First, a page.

6 ways Alaska Airlines communicates to a dispersed workforce

Few companies deal with as many employees on the go as an airline. Find out how Alaska and its sister brand Horizon Air stay in touch with pilots, flight attendants and others.

Alaska Airlines intranet tips

Editor’s note: This story is taken from Ragan Communications’ distance-learning portal Ragan Training. The site contains hundreds of hours of case studies, video presentations and interactive courses.

Are you trying to reach remote employees across the nation—and perhaps around the globe?

Take a page from the strategy book of Alaska Airlines, which must get news out to 23,000 employees at that organization and its at sister brand Horizon Air.

Few companies have as great a challenge as airlines, striving to keep employees informed about everything from sudden blizzards to that co-worker who stole and crashed one of its planes.

In a session titled “Make your intranet soar: Communicating to employees across many miles,” Alaska Airlines’ Dianne McGinness, intranet content manager, described challenges and successes of staying in touch with a workforce whose day often consists of jumping on a plane and spending their shift offline and out of reach. McGinness leads employee communications on the airlines’ intranet and news app.

Keeping staffers informed “is a huge problem if you’re at an airline, because employees are not in front of a computer,” McGinness says. “They’re out flying airplanes. They’re helping guests onboard. They’re helping guests at the airport.”

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Here are some steps Alaska Airlines undertook as it modernized its intranet and designed a new app:

1. Weed out the old information.

When the web developers designed the new intranets for Alaska and Horizon, they sat down with human resources staffers and said, ‘What still needs to stay in the navigation, and what can we get rid of?’” McGinness says.

This enabled the creation of a more functional design, rather than simply replicating what had been there before. Clearly, employees found the new designs more useful. The previous version of Alaska Airlines intranet was getting about 50,000 page views a month. Now, the number is 350,000 to 370,000 page views monthly.

2. Segment your audience.

The intranet site Alaska’s World is geared toward the majority of company employees, who work at Alaska Airlines. OnYourHorizon targets Horizon’s 3,000 employees, McGinness says. Despite the separate content, communicators can cross-post, enabling them to get news out to the broader company while targeting employees with news relevant to their unit.

The sites have responsive design, so they are readable on handheld devices as well as laptops and desktop computers.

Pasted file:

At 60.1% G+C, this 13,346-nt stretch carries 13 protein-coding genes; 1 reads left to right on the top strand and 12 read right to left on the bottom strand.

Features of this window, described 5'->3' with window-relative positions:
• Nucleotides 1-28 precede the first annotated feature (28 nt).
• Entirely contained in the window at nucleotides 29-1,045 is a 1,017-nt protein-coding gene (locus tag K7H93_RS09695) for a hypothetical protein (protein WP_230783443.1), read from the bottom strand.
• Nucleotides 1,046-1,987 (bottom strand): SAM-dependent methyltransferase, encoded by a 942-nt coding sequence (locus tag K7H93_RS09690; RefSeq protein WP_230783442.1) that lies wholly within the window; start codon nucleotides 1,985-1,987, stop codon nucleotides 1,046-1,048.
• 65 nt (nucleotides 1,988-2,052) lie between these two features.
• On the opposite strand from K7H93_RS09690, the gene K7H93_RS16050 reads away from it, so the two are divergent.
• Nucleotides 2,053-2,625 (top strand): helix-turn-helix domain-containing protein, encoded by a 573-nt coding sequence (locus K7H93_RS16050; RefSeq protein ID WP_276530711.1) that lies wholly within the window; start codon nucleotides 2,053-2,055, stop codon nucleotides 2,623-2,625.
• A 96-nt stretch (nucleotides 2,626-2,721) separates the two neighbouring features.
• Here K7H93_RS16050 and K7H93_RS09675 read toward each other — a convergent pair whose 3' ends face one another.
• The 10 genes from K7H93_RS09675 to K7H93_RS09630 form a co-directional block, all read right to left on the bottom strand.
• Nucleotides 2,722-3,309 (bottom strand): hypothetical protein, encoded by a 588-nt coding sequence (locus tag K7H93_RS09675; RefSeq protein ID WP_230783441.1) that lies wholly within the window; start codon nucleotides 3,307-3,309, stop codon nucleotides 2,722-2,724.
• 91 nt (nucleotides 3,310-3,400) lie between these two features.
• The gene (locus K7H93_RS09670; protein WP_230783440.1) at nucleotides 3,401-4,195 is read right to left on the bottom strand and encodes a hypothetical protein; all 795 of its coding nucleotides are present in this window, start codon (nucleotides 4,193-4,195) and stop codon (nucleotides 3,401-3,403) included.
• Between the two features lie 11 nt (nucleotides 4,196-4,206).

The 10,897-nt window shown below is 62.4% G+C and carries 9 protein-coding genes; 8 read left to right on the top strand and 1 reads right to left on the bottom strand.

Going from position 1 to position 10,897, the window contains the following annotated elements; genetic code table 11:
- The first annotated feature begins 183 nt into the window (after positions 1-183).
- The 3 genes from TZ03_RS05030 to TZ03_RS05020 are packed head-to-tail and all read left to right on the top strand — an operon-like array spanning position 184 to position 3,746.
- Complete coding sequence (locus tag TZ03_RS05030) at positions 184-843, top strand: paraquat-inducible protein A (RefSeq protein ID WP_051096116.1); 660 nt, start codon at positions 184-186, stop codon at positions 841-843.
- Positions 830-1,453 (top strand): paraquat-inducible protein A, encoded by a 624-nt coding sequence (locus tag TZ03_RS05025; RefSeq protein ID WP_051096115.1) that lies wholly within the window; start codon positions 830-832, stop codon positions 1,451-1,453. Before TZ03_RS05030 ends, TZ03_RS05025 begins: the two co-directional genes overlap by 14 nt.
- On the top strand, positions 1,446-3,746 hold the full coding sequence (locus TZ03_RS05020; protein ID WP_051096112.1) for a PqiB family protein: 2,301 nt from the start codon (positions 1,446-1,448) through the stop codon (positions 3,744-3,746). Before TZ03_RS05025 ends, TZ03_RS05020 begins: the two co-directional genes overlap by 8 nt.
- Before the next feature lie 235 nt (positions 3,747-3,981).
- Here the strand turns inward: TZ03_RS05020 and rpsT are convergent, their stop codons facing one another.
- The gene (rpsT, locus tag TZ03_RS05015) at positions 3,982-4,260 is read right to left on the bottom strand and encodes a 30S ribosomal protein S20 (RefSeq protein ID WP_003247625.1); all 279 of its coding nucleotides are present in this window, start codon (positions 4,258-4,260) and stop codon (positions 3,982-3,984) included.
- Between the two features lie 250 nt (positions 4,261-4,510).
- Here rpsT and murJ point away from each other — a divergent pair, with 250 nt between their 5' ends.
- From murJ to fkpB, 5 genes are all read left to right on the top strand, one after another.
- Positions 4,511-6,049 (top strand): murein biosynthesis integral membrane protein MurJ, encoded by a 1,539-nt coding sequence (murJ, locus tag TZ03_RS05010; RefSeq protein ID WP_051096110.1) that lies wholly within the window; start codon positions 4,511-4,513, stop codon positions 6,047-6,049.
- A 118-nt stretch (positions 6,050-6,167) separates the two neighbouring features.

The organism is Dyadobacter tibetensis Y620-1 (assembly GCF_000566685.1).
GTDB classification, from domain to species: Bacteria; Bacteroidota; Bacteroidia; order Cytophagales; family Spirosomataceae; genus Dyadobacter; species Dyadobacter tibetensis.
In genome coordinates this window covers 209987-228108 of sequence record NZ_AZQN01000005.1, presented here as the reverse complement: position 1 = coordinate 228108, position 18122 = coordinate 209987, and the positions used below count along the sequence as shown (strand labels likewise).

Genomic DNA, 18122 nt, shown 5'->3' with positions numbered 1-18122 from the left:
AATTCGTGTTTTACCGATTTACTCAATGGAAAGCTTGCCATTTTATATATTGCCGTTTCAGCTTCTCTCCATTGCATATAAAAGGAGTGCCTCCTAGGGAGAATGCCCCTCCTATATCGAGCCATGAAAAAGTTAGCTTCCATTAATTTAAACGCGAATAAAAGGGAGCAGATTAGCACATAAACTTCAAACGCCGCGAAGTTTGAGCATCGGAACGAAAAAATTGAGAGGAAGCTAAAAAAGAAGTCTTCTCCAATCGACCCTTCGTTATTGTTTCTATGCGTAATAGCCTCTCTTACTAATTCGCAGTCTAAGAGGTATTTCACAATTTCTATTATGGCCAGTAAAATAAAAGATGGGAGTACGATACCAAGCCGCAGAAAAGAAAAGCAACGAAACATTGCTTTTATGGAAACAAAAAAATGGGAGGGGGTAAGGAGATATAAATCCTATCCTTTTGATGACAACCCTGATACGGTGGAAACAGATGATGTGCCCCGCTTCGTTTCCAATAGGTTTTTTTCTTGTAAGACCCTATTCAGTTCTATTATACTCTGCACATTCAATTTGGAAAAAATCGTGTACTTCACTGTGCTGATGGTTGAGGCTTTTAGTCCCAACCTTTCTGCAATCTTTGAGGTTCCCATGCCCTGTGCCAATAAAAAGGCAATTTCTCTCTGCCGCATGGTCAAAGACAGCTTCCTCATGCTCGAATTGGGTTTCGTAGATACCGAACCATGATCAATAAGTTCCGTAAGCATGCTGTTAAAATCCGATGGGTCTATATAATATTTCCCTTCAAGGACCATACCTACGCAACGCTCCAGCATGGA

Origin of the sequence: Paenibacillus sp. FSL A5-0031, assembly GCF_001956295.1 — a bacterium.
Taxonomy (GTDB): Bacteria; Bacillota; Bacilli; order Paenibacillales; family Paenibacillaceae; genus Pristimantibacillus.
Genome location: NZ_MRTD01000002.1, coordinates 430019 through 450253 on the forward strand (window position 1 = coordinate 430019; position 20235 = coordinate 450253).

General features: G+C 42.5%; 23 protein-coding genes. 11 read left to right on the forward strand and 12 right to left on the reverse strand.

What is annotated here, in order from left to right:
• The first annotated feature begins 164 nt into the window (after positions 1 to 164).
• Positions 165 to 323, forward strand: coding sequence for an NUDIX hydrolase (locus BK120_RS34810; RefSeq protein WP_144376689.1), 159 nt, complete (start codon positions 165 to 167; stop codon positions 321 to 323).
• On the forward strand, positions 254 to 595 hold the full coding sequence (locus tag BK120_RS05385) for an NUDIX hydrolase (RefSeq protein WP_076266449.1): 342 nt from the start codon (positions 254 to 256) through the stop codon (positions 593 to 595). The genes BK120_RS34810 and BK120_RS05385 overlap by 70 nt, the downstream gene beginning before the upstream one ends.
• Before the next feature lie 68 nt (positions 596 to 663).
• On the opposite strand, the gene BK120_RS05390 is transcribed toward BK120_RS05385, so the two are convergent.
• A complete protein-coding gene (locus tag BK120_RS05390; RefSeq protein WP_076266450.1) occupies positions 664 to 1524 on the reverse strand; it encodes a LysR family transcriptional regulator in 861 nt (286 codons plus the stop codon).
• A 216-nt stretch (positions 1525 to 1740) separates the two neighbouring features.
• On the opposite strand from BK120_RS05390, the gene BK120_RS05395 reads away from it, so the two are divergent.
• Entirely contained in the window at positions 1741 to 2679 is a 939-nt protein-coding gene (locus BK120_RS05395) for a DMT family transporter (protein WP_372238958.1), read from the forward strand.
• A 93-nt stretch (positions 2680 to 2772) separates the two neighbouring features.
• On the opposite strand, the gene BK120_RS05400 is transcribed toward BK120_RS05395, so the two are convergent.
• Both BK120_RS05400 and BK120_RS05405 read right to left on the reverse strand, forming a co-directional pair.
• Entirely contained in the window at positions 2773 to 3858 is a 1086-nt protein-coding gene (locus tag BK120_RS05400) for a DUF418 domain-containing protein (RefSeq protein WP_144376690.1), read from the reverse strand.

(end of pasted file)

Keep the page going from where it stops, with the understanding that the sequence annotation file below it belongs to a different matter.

3. Design an app.

Like many airlines, Alaska had a challenge: How do you get news to employees who are constantly in motion and use a variety of devices? Flight attendants were issued iPhones; customer service agents and pilots use iPads.

“It really did not make sense to have the news available to employees only on a desktop computer,” McGinness says

The solution is an app called Pulse, which provides company content, as well as a menu for division content. Related content is archived together. For example, when Alaska approved a new uniform, it grouped all information about that in one spot.

“It’s very easy for employees to go in and get all of the content they need on a particular topic,” McGinness says.

4. Prepare for when employees leave.

When employees depart, they no longer can see the content on Pulse, even on their own phones, McGinness says. Front-line employees must return the company iPhone, iPad or other device.

5. Push urgent news.

“When breaking news happens,” McGuinness says, “we want to be able to reach everyone really, really quickly.”

It’s not just weather news that requires instant notifications. Last summer an employee stole and crashed an Alaska Airlines plane. That was a difficult situation for everyone at Alaska and Horizon, McGuinness says. Yet she received kudos from employees for the way communicators kept everyone informed.

Pulse notifications keep its workforce apprised of what’s going on. When Pulse launched, communicators had only 50 characters to push a story. Now, they can use up to 250.

“So it’s just a way we’re getting the bite-sized content in front of employees really quickly and helping them do their jobs more effectively,” McGinness says.

6. Allow comments.

You needn’t shy away from employee comments. All of Alaska Airlines’ content has comments enabled except for two kinds: union/labor relations, and anything related to safety and other such incidents.

Anonymous comments are not allowed. The section has proven popular, receiving 700–800 comments a month on average. To process this information for its own use, the communications team categorizes comments as positive, negative or neutral.

“Sometimes you just get employees who want to get on there, and they want to complain about whatever it is,” McGinness says. “That’s not constructive. But if an employee gets on and says, ‘Hey, I don’t agree with this, and here’s why,’ that’s a constructive comment.”

Another section is titled, “Water Cooler: Ask questions. Get answers.” Employees can ask questions, and the communications staff will search out the answers. The comments on the site are categorized, so communicators can refer someone to a topic if the question has been answered before.

The Q&A format also helps spark story ideas. “If we have multiple employees asking a question on the same topic, we then know, ‘Hey, that’s something maybe we need to do more communication on,” McGinness says.

There’s more to this session. Subscribe to Ragan Training.


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